Here is another post in my WRITERLY WISDOM series I first ran back in 2013. Six years later, I’ve updated the material and made sure it still applies to today’s writers. This week we learn about the difficulty in writing a great story from my friend Margot Finke…
Writing a Masterpiece Ain’t Easy!
by Margot Finke
Like any other job or career, a writer must spend time learning the craft of writing – an apprenticeship if you will. The rules are available for those who take the time to learn them. And once you learn the rules, you can take an occasional deep breath. . . and break them with impunity.
Active and powerful words are a BIG Plus:
The creation of active and powerful plots is much the same whatever the age or the genre. It is all in the words you choose, the dialogue you use, and the way you put it all together. Whether you are trying to appeal to adults, kids on the cusp of adolescence, or teens with raging hormones, success depends on HOOKING your reader.
If you plan to whip up an action packed book that will HOOK reader interest, here is a preview of the ingredients you’ll need to dig out of your imagination and your well-honed craft box.
Think out of the box
Tight writing + action and pace
Active and powerful verbs.
A plot that’s cool and fast paced.
Characters alive with authenticity.
Dialogue that is true to the characters.
A background rich with possibilities or mystery.
Your own unique writing voice.
Hints and clues that are woven into the fabric of the plot, and tell of past history and things yet to come.
End of chapter HOOKS that keep readers turning the page.
· A Thesaurus (either a book or Shift F7 in Word) is your best friend when looking to replace problem words.
· For further clues regarding weak “Stuff” to cut from your chapters, visit my
When completed, your MG or YA masterpiece needs to be somewhere between 30,000 and 80,000 words. Yes, I know Jo Rowlings upped the ante with her succession of Harry Potter books, and if your plot and characters have the same appeal as her Harry, you too might get away with a bumper word count. However, first-time authors might be wise to err on the side of fewer words. Adult books can have a much higher word count.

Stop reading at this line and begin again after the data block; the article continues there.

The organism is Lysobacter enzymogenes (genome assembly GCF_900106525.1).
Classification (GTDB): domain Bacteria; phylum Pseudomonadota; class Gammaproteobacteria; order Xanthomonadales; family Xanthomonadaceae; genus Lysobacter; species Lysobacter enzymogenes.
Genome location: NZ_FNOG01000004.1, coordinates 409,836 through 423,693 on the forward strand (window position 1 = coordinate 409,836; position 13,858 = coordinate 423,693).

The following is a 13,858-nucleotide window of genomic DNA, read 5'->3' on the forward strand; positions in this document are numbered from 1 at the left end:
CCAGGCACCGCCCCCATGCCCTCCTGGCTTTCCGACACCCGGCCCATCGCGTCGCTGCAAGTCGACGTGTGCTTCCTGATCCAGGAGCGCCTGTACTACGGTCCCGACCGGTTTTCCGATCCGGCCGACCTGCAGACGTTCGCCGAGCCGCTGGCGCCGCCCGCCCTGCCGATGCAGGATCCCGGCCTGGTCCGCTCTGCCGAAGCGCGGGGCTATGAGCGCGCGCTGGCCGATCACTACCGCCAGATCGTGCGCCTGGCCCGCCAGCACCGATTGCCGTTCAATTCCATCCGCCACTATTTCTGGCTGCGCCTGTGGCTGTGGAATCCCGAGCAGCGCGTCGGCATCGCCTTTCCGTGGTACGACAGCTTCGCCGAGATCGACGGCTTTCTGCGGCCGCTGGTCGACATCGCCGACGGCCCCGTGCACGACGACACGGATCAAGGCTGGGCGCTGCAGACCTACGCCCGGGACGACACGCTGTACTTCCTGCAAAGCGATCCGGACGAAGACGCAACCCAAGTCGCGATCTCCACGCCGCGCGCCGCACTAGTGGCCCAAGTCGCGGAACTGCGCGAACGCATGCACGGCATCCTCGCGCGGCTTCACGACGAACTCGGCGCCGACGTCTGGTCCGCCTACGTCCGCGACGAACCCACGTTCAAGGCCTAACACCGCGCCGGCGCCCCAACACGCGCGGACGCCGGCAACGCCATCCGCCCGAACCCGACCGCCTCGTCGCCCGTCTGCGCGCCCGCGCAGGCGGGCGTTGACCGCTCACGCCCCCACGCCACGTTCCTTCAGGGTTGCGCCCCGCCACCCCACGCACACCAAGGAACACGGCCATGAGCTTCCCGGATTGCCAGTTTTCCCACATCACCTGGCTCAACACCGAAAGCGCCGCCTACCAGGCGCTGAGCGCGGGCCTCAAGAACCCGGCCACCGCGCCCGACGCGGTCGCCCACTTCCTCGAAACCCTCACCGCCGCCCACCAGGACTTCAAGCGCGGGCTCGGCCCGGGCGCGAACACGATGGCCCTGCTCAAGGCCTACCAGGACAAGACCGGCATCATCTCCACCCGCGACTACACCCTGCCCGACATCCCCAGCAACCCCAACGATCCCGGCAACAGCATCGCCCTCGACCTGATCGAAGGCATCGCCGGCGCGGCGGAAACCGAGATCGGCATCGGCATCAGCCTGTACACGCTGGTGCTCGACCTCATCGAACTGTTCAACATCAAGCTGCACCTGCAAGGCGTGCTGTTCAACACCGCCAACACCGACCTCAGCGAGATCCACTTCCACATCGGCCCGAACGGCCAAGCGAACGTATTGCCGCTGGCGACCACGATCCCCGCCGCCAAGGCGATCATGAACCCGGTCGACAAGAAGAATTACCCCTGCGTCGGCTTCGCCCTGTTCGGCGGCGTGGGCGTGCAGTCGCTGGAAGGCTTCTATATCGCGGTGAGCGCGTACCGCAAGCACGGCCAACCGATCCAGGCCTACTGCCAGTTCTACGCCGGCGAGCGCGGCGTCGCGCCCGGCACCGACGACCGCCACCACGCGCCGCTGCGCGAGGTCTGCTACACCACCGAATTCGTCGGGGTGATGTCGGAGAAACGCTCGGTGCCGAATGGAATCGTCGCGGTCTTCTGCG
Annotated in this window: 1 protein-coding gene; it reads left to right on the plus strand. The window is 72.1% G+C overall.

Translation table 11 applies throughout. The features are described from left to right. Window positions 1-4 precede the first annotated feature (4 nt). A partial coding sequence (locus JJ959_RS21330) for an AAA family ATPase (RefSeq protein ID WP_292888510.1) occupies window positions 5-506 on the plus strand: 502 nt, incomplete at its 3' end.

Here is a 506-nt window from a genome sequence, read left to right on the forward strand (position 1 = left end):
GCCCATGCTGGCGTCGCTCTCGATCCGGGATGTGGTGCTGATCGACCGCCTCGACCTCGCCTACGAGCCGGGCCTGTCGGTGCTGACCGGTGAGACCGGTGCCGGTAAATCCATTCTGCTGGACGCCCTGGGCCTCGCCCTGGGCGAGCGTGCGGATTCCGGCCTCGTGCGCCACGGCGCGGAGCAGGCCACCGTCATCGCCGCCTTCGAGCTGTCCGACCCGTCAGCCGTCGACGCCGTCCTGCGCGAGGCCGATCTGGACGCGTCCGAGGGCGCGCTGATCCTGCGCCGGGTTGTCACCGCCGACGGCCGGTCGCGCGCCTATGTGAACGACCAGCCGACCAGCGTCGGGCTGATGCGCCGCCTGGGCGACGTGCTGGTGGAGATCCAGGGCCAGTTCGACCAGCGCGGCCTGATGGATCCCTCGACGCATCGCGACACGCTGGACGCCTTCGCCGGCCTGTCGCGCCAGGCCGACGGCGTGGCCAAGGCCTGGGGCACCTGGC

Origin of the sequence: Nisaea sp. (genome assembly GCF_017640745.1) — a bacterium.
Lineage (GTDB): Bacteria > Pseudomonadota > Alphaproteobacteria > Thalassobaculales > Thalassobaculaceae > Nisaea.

WARNING: there needs to be a pile of really good “meat” in the plot sandwich to make that larger word count worthwhile.
Action does not have to be a gun fight, a car chase, or a fight to the death. Great action means keeping your story moving along. Scenes that have good pace, great humor, or introduce intriguing clues also qualify as action. Your plot, characters and dialogue, must tease, lure, and draw the reader in. If your story keeps the reader turning the page, eager to discover more about the characters and the plot, then you have ACTION covered.
Lack of Action is when. . .
Stagnant “waffling on” does not move the plot along to the next cool scene. You add long descriptions that interrupt the build up to a momentous scene. Lots of “telling,” rather than using actions and dialogue to show what happens.. If your book is billed as a mystery, a thriller, an adventure or the like, chapters that drag will turn off readers. NOTE: short punchy sentences build better pace and tension.
From my young teen ghost mystery, the “Revenge of Thelma Hill.” Note the shorter sentences and the word choices.
Heavy rain clouds hid the moon, turning her room into a dark cave. Half awake, Frannie shivered. Brrrr. . . Might as well sleep in the fridge. She tugged the comforter over her ears. The prickle of goose bumps slid up and down her spine. The room had frostbite. Wow! Could this mean the return of the gray ghost? Why didn’t I put that camera closer; like under the pillow?
Nervous excitement battled dread. Was the ghost there? The urge to know overwhelmed her. Pushing herself up on one elbow Frannie peered at the foot of the bed.
Frost covered her quilt, the dressing table and the curtains. Icicles dangled from her bedside lamp, their eerie white light shimmering over everything in the room. The Ghost hung in mid-air, swaying gently. A low moan escaped her. The gray spidery veils clung to her like a drowned woman’s gown.
Frannie gasped. Her breath went in just fine, but it refused to go out again. The camera lay on the bedside table, forgotten.